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Seven Stories Press

Works of Radical Imagination

Hailing from Croatia and Poland, our two latest literary fiction releases, in their own ways, explore isolation and captivity, memory and legacy. The first of the two, Sons, Daughters by Ivana Bodrožić, deftly translated into English by Ellen Elias-Bursać, is a novel about being locked in: socially, domestically, and intimately, told through three different perspectives, all affected by the patriarchy in their own way. In the second, Antona Lloyd-Jones' stunning translation of Dr. Josef’s Little Beauty by Zyta Rudzka, twin sisters, Leokadia and Helena, living together in a retirement home not far from Warsaw, reflect on their childhoods spent in a concentration camp in Nazi Germany.

Ivana Bodrožić’s latest award-winning novel tells a story of being locked in: socially, domestically and intimately, told through three different perspectives, all deeply marked and wounded by the patriarchy in their own way.

Here the Croatian poet and writer depicts a wrenching love between a trans man and a cis woman, as well as a demanding love between a mother and a daughter, in a narrative about breaking through and liberation of the mind, family, and society.
This is a story of hidden gay and trans relationships, the effects of a near-fatal accident, and an oppressed childhood, where Ivana Bodrožić tackles the issues addressed in her previous works—issues of otherness, identity and gender, pain and guilt, injustice and violence.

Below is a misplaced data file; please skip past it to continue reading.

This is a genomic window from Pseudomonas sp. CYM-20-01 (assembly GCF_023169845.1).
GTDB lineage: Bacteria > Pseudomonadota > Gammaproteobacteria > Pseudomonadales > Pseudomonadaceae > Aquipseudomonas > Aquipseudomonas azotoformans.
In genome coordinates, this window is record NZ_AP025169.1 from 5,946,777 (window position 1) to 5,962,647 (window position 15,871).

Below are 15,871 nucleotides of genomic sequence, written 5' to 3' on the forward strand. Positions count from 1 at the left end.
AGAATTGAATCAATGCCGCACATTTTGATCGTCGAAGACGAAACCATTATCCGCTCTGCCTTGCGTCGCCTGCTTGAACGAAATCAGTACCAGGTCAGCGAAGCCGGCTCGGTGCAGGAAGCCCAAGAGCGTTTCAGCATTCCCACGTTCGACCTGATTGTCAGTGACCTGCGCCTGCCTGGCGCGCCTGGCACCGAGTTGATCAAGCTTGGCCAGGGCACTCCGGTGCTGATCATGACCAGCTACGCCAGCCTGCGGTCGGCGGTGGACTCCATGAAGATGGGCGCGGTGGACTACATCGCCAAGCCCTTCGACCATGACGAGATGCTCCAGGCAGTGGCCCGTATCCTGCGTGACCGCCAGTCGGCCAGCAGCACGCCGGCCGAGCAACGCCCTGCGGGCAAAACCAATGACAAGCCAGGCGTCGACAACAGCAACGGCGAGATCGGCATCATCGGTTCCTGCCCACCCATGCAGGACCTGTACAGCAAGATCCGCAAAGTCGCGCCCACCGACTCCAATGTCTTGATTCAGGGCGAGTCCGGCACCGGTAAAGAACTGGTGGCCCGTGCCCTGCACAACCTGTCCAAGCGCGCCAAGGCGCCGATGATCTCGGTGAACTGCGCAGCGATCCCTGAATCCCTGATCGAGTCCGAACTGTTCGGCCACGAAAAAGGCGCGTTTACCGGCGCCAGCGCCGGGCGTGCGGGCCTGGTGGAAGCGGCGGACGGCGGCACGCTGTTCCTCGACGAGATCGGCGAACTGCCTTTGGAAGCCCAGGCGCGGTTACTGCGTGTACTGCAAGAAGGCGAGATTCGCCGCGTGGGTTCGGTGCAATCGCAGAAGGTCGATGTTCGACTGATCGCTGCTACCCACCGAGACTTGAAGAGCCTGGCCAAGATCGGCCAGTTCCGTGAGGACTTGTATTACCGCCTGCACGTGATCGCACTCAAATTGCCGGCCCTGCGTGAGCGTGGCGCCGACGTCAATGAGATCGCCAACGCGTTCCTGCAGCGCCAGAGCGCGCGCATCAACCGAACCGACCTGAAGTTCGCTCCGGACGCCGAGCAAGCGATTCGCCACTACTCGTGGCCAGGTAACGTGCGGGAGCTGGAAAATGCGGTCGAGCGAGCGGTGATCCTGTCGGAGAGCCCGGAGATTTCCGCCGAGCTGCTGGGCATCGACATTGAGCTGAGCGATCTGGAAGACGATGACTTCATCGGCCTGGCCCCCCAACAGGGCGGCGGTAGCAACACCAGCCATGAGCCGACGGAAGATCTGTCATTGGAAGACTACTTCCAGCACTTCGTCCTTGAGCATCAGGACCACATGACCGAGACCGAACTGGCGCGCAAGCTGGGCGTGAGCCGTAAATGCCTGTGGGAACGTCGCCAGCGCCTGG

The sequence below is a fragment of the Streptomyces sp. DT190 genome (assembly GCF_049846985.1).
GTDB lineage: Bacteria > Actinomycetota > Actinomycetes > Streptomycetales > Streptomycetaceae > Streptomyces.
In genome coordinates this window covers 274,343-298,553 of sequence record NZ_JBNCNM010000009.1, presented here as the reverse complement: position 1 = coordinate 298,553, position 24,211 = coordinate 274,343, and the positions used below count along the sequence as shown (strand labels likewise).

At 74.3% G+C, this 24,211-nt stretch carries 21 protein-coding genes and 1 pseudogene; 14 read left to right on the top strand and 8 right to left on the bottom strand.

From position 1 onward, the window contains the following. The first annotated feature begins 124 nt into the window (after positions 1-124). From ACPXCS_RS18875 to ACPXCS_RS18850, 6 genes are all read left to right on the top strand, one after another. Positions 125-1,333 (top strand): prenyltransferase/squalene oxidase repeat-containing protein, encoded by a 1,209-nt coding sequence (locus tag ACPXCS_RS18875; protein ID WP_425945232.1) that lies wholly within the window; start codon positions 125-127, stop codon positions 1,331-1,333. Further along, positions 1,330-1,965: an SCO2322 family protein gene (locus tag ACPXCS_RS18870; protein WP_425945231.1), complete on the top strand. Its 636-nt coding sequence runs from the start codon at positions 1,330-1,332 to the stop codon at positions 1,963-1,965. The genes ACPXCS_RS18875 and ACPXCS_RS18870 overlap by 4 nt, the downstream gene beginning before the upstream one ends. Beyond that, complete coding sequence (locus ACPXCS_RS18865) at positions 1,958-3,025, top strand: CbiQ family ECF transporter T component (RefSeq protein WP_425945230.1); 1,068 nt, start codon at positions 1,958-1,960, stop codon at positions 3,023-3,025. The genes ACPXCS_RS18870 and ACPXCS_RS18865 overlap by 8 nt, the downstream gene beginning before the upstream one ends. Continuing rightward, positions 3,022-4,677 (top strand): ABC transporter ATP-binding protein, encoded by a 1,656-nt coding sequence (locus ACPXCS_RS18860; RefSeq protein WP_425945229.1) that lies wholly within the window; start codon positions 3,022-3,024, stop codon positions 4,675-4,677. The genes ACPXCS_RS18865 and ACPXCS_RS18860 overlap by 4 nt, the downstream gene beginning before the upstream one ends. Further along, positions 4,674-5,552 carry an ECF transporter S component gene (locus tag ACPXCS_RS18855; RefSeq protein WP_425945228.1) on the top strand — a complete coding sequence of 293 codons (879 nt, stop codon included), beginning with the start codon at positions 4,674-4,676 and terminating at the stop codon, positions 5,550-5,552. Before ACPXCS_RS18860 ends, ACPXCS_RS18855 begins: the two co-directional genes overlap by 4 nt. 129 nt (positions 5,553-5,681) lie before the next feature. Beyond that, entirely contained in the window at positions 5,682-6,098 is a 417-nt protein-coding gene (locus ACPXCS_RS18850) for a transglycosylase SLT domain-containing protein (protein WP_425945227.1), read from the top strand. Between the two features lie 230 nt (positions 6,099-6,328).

A daughter is paralyzed after a car crash, left without the ability to speak, trapped in a hospital bed, unable to move anything but her eyes. Although she is immobilized, her mind reels, moving through time, her memories a salve and a burden. A son is stuck in a body that he doesn’t feel is his own. He endures misperceptions and abuse on the way to becoming who he truly is. A mother who grew up being told she was never good enough, in a world with no place for the desires and choices of women. She carries with her the burden of generations.

These three stories run parallel and intertwine. Three voices deepen and give perspective to one another’s truth, pain, and struggle to survive.

A Holocaust story as fascinating and compelling as it is terrifying and puzzling — a book about aging and war crimes, pain, and pride.

In the middle of summer, omnipresent heat radiates as a group of elderly people are remembering their youth. The story focuses on two twin sisters, Leokadia and Helena, who live together in a retirement home not far from Warsaw. These are not ordinary stories they are sharing, because both of them spent time as children in a concentration camp in Nazi Germany. At the center is Helena, who at the age of 12 was saved from extermination by the notorious doctor Josef Mengele, the real-life Nazi officer and physician who was known as the “angel of death” for the experiments he conducted on prisoners, including twins and siblings.

This is a story both provocative and disturbing about the fear that lingers in victims. Was the sisters’ relationship with the executioner a desperate attempt to save their lives, or perhaps they harbor a hideous pride and sense of superiority over other prisoners? Rudzka’s extraordinary writing turns unsettling questions about memory and survival into art.

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